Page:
Want some futures trading education on how the value of the U.S. dollar relative to other currencies can affect commodity prices? Gold futures declined and spot prices fell to a 10 month low on April 4, 2013, as markets responded to anticipation surrounding a statement from the European Central Bank (ECB) related to its interest rate policies, Reuters reports.
There is also evidence to support a shift in the sentiment of investors, as the global holdings of exchange-traded products (ETPs) backed by the precious metal have plunged this year, according to Bloomberg.
Falling gold prices
Spot gold plunged to as little as $1,539.74 an ounce, according to Reuters. This was the lowest value for the contract since May 30. By 12:00 GMT, it had pared some of these losses to reach $1,546.90 per ounce. At the time, June gold was valued at $1,546.70 an ounce on the Comex division of the New York Mercantile Exchange.
Bloomberg reports that the price of the metal has fallen almost 20 percent since reaching record closing levels in August 2011, and such a sharp decline would indicate a bear market. The price of spot gold has fallen 18.5 percent from its record high that was reached in September 2011. The price of the metal increased for twelve straight years as it was sought out as a safe haven against economic turmoil.
Some market experts attributed the falling gold prices to a rising value for the dollar relative to other currencies, according to Reuters.
"Gold is suffering from dollar strength ahead of the ECB, which is unlikely to deliver any surprise again today," VTB Capital analyst Andrey Kryuchenkov stated, according to the news source.
The media outlet reports that the dollar was given more support relative to the euro as markets responded to news that a regional survey of purchasing managers indicated that the economy of the 17-nation euro zone deteriorated further in March.
The shifting sentiment of investors is illustrated in the falling holdings of gold-back ETPs, the plunging price of the metal and also surging values for stocks, according to Bloomberg. The price of the metal has plummeted 7.3 percent so far in 2013 through April 3, and data provided by the media outlet indicates that ETPs have cut their holdings of gold by 7.4 percent so far this year.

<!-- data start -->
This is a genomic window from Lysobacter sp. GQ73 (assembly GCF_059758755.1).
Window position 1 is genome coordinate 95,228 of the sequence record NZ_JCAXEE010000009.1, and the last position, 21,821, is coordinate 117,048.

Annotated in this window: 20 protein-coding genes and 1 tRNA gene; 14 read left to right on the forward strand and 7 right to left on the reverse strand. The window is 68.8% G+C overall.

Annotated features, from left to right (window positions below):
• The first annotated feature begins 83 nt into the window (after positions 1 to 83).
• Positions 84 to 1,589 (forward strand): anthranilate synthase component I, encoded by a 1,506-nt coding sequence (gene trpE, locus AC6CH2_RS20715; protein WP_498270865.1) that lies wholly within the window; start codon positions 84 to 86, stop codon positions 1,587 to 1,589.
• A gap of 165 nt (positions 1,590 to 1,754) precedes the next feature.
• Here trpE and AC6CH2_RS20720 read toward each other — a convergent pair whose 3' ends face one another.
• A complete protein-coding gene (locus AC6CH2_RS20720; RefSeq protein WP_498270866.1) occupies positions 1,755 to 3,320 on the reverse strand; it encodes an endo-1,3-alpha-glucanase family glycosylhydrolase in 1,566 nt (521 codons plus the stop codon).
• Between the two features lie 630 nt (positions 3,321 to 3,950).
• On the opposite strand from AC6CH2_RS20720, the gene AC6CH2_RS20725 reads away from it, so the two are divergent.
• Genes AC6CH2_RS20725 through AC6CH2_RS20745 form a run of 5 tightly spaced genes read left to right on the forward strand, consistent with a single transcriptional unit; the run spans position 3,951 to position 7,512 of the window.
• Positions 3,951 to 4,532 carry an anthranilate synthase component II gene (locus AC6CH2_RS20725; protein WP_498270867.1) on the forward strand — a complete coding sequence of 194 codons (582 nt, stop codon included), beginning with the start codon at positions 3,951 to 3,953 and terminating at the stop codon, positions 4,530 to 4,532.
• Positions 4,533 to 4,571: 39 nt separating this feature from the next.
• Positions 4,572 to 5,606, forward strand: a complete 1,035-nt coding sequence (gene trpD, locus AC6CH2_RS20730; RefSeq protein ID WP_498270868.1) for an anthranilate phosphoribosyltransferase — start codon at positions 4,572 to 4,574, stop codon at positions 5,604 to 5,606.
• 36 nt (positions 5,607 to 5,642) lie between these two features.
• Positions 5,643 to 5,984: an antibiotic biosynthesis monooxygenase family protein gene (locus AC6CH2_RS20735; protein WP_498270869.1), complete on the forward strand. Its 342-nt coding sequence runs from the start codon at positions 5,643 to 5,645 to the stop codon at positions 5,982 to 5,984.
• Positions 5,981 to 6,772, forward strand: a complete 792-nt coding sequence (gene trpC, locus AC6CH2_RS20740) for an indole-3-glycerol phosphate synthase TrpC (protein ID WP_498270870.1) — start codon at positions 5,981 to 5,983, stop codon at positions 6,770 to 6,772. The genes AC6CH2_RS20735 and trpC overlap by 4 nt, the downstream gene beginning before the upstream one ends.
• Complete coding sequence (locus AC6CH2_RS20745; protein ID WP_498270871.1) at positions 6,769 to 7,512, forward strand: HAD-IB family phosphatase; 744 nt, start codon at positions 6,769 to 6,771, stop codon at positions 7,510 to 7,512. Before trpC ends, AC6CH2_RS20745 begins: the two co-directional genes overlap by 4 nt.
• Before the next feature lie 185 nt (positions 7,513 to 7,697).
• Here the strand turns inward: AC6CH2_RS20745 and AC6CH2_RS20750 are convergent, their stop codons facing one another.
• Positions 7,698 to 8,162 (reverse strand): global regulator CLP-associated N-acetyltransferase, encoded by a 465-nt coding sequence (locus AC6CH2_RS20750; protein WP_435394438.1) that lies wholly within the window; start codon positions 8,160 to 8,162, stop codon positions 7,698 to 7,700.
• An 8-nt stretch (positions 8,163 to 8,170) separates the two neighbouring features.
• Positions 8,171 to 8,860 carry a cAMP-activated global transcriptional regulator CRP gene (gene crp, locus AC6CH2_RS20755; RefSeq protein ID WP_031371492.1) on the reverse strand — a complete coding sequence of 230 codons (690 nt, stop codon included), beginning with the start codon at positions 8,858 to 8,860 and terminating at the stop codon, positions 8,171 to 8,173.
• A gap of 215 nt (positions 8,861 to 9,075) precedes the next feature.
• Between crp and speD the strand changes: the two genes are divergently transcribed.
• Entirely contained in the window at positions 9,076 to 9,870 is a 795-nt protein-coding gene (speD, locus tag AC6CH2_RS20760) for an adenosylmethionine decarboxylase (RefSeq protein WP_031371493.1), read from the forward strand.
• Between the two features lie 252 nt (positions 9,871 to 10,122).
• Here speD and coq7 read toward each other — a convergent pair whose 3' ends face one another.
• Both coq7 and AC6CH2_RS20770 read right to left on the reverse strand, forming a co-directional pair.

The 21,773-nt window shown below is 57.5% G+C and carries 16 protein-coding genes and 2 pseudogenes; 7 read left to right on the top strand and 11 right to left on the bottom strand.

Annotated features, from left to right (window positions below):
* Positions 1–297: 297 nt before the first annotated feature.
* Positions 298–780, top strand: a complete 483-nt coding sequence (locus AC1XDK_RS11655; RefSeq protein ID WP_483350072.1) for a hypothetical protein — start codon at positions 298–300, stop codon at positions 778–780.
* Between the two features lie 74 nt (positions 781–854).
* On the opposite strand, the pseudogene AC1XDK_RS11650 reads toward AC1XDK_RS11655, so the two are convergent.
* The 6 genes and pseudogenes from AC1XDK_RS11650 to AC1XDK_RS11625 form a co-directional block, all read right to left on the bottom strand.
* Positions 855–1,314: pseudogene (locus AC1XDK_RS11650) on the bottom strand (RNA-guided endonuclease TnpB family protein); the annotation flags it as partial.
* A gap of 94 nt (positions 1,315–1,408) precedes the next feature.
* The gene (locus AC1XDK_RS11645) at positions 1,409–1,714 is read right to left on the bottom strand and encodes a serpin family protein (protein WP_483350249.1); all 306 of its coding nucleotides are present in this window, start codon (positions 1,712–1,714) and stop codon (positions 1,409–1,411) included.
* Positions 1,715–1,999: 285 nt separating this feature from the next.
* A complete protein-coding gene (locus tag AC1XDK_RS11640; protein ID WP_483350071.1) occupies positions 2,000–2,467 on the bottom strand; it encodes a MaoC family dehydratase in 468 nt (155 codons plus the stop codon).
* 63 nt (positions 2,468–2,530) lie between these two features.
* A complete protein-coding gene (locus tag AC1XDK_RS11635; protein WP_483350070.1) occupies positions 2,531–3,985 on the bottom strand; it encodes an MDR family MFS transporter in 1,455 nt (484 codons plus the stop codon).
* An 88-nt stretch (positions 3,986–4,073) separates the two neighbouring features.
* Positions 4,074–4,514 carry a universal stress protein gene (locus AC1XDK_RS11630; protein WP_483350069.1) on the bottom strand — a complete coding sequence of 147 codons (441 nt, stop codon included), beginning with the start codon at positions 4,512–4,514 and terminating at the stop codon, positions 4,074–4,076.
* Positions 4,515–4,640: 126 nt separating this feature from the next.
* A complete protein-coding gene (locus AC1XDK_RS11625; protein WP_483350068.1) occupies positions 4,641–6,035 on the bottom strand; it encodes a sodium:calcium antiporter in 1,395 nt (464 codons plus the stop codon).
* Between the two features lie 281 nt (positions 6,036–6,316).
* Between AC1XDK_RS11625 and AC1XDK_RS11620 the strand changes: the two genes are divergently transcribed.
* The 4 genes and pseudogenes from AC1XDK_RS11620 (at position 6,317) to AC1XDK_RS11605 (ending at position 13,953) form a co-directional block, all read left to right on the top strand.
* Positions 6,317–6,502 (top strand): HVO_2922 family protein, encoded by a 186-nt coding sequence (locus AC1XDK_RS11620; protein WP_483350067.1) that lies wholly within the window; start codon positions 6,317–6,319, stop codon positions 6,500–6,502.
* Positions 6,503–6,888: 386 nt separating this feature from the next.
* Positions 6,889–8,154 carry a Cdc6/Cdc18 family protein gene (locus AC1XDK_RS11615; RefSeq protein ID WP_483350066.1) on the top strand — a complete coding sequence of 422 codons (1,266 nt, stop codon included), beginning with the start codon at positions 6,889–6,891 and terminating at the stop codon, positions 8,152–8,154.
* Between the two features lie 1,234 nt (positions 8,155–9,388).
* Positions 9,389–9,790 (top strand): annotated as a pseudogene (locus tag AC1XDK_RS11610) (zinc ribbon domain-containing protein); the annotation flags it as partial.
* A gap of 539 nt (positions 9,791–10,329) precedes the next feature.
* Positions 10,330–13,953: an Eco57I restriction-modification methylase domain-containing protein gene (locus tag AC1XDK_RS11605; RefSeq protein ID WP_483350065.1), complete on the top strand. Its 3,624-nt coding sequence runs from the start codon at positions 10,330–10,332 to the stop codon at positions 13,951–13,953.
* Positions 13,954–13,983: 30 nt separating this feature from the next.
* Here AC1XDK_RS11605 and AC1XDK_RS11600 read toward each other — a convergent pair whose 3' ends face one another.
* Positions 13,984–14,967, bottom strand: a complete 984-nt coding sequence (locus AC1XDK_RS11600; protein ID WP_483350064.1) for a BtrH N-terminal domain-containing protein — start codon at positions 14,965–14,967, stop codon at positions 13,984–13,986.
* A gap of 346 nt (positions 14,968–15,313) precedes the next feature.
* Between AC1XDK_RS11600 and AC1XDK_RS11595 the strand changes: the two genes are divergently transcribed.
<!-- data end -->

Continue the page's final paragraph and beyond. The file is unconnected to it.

The S&P 500 Index and the Dow Jones Industrial Average have risen more than 10 percent so far in 2013. International stocks have also fared well, as the news source reports that the MSCI All-Country World Index of equities has risen 5.3 percent through April 3.
"Equities continue to attract more capital," David Lee, a vice president at New York-based Heraeus Precious Metals Management, told the news source in a telephone interview. "The safe-haven premium for gold also seems to have disappeared with the world not falling apart."
Kryuchenkov highlighted the importance of the confidence that market participants have in the global economy, saying that "at this point it's all about sentiment and if bailout talks in Cyprus, tensions in North Korea and [Bank of Japan] monetary easing have not triggered buying it is difficult that we will see a turnaround in prices any time soon," according to Reuters.
The media outlet reports that stimulus measures announced by the BOJ including plans to sharply increase the stocks and bonds it holds caused the dollar to rise against the yen.
Major financial services firm also noted the importance of the actions of Japan's central bank, "further easing from the BOJ should ultimately be positive for gold, but for now seems unable to match the combination of poor sentiment and a firmer dollar."
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